Flood Situation in Bihar

Overview of Bihar Flood

This year, 18 out of the 38 districts of Bihar are heavily devastated by flood. Approximately 12.6 million people in 1,965 panchayats of 171 blocks in the state are impacted. Total loss of human life due to the flood reached 253 (Times of India report, dated 21/08/17). Crop and livestock loss due to flood is yet to be estimated but predictions are quite high. The unprecedented rain amounting to 525mm in eastern Nepal together with 250mm rainfall in the border districts of the Bihar over three days caused devastating floods in the bordering districts.


Water stagnation on village roads near Jhanjharpur

Flood Situation in Madhubani

The District Magistrate of Madhubani said about 5 lakh people of 15 blocks of the district have been affected. Total 13 flood related deaths have been reported in the district. While the  actual rainfall for the season (942 mm) was not significantly higher than the average rainfall (846 mm) of same period, the rainfall intensity and rising river water has added to flooding and ponding.


 Croplands inundated with flood water along National Highway 57

Flood affect our project village

Our project village Bhagwatipur is worst affected by flood. No loss of life from the villages is reported so far. In Bhagwatipur village almost entire paddy crop washed away by flood except few patches of elevated uplands. Our transplanted paddy crops at the intervention sites 2, 3 and 4 from Bhagwatipur are completely washed away and the level of damage is very severe. There is no crop loss from intervention site 1 of Bhagwatipur. In Mauahi, floods have caused severe damage to some crops such that the crops is completely washed away..  If the rainfall continues, the situation is likely to get worse. During the flood events there was standing water of about 3-3.5 feet, and at present, standing water has receded from experimental fields, and it may take about 2-3 weeks to make the soil workable.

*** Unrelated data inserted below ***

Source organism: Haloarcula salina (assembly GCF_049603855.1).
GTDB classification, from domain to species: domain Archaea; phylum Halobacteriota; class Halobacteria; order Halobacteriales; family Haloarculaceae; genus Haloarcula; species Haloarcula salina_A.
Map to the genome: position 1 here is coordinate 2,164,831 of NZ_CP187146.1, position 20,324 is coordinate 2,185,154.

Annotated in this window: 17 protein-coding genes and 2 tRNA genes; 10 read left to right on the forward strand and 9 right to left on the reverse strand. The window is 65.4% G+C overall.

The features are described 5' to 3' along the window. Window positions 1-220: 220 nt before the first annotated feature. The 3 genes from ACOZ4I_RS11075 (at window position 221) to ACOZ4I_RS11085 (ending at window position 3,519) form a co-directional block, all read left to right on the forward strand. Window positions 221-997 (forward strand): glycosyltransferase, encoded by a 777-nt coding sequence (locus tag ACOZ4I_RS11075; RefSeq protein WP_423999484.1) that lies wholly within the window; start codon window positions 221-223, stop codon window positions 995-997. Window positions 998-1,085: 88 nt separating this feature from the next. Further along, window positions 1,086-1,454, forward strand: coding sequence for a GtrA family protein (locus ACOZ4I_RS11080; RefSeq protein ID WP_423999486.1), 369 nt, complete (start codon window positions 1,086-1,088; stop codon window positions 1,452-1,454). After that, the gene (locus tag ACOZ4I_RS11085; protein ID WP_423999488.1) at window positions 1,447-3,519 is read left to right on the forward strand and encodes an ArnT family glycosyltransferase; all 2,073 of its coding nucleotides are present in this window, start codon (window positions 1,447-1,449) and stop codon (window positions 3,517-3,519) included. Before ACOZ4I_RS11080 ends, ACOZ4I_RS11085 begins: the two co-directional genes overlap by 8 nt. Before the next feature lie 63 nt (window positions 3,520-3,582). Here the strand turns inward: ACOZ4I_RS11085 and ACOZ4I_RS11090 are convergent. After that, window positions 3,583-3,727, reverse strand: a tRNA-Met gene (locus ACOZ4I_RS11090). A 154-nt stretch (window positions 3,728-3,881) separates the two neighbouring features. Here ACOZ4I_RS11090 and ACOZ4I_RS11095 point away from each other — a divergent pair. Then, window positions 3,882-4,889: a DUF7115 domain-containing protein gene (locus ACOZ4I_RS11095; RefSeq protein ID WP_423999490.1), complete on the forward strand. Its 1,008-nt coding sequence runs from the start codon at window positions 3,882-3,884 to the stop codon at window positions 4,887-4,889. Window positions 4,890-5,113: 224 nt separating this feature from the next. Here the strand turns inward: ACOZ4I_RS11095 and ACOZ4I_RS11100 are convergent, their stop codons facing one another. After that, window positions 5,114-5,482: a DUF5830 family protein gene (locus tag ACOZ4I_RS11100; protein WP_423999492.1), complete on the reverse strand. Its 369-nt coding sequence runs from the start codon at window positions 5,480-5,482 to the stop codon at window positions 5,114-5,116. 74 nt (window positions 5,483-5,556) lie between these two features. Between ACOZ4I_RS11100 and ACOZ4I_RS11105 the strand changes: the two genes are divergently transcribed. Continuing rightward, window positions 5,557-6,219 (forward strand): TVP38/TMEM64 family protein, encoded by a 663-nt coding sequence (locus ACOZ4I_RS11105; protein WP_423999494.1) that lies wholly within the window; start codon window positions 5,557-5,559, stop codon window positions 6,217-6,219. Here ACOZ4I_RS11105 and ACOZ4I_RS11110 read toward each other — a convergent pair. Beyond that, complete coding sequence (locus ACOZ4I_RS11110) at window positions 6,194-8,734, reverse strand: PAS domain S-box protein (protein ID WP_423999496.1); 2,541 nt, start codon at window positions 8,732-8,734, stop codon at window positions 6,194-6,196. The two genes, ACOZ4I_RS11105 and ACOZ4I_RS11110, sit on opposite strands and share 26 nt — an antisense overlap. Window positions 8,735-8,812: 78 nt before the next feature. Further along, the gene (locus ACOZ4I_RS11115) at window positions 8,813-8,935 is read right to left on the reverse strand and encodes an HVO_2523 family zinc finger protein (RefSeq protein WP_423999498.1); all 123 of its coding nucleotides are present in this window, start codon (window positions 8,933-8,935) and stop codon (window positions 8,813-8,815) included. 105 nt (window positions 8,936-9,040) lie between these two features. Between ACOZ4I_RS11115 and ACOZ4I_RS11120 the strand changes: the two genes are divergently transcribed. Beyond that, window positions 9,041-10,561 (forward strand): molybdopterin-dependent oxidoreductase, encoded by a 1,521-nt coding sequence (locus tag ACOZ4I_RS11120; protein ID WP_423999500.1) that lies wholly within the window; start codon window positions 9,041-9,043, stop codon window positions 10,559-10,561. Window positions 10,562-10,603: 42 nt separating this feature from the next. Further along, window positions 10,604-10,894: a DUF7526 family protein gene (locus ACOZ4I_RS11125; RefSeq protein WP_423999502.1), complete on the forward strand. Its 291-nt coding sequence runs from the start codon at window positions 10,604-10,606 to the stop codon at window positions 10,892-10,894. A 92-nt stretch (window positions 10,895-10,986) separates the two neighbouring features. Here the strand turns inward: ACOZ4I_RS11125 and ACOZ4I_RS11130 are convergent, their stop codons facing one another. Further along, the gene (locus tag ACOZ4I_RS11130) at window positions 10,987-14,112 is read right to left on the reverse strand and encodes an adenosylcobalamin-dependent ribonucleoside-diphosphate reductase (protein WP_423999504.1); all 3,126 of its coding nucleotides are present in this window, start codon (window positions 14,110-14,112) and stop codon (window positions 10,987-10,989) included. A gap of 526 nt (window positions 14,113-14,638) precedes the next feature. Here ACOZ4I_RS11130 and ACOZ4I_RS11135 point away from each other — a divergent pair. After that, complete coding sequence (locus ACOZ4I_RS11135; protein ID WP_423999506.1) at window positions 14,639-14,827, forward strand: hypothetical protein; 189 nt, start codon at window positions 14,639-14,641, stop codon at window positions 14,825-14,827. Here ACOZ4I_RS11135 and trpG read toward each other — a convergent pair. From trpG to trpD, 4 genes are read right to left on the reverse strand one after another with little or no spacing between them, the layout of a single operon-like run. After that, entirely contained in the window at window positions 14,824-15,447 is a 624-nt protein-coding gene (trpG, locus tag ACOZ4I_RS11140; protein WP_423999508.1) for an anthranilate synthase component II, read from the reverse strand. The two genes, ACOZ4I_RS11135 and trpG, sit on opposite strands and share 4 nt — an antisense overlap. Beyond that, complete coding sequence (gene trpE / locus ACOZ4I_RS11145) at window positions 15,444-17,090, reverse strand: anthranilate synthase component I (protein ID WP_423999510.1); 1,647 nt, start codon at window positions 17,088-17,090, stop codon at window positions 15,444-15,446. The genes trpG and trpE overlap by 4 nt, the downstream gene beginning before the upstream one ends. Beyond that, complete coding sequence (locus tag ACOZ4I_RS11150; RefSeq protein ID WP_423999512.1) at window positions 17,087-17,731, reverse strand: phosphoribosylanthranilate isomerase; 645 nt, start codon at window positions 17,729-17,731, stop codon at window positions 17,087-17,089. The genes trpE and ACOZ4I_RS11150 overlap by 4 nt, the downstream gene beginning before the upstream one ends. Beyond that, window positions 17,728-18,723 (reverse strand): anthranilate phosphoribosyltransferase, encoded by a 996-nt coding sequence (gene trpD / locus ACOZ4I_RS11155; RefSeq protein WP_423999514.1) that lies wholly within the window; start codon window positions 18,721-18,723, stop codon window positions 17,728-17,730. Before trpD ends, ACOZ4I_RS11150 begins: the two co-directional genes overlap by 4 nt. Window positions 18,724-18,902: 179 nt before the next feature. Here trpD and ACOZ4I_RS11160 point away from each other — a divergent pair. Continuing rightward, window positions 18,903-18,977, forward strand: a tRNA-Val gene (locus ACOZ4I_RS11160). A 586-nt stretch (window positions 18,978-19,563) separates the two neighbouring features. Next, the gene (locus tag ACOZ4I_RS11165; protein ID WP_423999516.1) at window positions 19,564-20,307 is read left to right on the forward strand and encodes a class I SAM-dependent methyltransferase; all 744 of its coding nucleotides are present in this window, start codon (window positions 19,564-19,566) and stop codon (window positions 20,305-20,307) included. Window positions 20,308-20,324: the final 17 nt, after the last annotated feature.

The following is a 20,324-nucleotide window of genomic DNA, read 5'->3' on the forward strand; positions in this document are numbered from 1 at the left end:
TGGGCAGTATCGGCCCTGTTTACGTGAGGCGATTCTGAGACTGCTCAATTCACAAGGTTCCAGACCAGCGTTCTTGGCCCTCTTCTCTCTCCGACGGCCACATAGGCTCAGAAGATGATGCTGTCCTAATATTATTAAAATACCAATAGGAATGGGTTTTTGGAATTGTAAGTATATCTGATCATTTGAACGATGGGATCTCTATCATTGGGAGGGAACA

Fig 1. Cumulative rainfall at Bhagwatipur plotted against the 50 year wet and dry years and the average rainfall


Fig. 2 Comparison of monthly average and actual rainfall at Bhagwatipur


Fig 3. Daily rainfall from 1st July at Bhagwatipur (circled the flood triggering events)

Mid-Point Update from Saptari

An update from the field in Saptari at the midpoint of the project shows that there have been significant changes to the way farmers in the intervention villages are cropping in the dry season. These changes are increasing production and allowing farmers to make more profit from each field. 

The blend of social and technical interventions have prompted farmers to work together to grow high value vegetable crops without major interruption to the traditionally cultivated staple crops.

The enthusiasm from the farmers can be seen through their attendance at group meeting and training events on topics including collective farming, group management, governance, gender, seed preparation, fertiliser management and vegetable production.